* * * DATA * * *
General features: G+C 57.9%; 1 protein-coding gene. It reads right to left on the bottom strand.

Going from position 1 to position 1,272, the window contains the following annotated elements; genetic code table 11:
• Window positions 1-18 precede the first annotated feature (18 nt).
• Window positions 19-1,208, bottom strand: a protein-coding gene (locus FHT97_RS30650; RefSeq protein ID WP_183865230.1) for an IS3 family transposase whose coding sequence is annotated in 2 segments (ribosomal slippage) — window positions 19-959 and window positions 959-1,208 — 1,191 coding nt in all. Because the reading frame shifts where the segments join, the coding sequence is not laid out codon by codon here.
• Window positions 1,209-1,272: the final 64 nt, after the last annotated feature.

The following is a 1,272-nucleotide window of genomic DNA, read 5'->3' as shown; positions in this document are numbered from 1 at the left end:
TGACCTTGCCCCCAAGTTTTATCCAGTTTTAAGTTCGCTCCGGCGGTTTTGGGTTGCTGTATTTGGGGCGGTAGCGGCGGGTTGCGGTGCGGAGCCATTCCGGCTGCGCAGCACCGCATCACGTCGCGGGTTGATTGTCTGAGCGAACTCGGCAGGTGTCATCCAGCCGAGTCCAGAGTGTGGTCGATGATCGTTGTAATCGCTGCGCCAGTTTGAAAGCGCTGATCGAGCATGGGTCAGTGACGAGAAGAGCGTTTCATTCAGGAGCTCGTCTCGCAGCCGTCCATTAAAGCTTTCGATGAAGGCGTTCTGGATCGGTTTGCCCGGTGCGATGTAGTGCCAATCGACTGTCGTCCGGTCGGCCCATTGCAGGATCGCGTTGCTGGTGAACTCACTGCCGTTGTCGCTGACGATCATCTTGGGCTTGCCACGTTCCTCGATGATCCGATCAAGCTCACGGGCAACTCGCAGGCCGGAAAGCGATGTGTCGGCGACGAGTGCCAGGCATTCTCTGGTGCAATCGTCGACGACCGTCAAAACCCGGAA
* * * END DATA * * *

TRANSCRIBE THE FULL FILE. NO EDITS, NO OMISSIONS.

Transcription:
General features: G+C 57.9%; 1 protein-coding gene. It reads right to left on the bottom strand.

Going from position 1 to position 1,272, the window contains the following annotated elements; genetic code table 11:
• Window positions 1-18 precede the first annotated feature (18 nt).
• Window positions 19-1,208, bottom strand: a protein-coding gene (locus FHT97_RS30650; RefSeq protein ID WP_183865230.1) for an IS3 family transposase whose coding sequence is annotated in 2 segments (ribosomal slippage) — window positions 19-959 and window positions 959-1,208 — 1,191 coding nt in all. Because the reading frame shifts where the segments join, the coding sequence is not laid out codon by codon here.
• Window positions 1,209-1,272: the final 64 nt, after the last annotated feature.

The following is a 1,272-nucleotide window of genomic DNA, read 5'->3' as shown; positions in this document are numbered from 1 at the left end:
TGACCTTGCCCCCAAGTTTTATCCAGTTTTAAGTTCGCTCCGGCGGTTTTGGGTTGCTGTATTTGGGGCGGTAGCGGCGGGTTGCGGTGCGGAGCCATTCCGGCTGCGCAGCACCGCATCACGTCGCGGGTTGATTGTCTGAGCGAACTCGGCAGGTGTCATCCAGCCGAGTCCAGAGTGTGGTCGATGATCGTTGTAATCGCTGCGCCAGTTTGAAAGCGCTGATCGAGCATGGGTCAGTGACGAGAAGAGCGTTTCATTCAGGAGCTCGTCTCGCAGCCGTCCATTAAAGCTTTCGATGAAGGCGTTCTGGATCGGTTTGCCCGGTGCGATGTAGTGCCAATCGACTGTCGTCCGGTCGGCCCATTGCAGGATCGCGTTGCTGGTGAACTCACTGCCGTTGTCGCTGACGATCATCTTGGGCTTGCCACGTTCCTCGATGATCCGATCAAGCTCACGGGCAACTCGCAGGCCGGAAAGCGATGTGTCGGCGACGAGTGCCAGGCATTCTCTGGTGCAATCGTCGACGACCGTCAAAACCCGGAA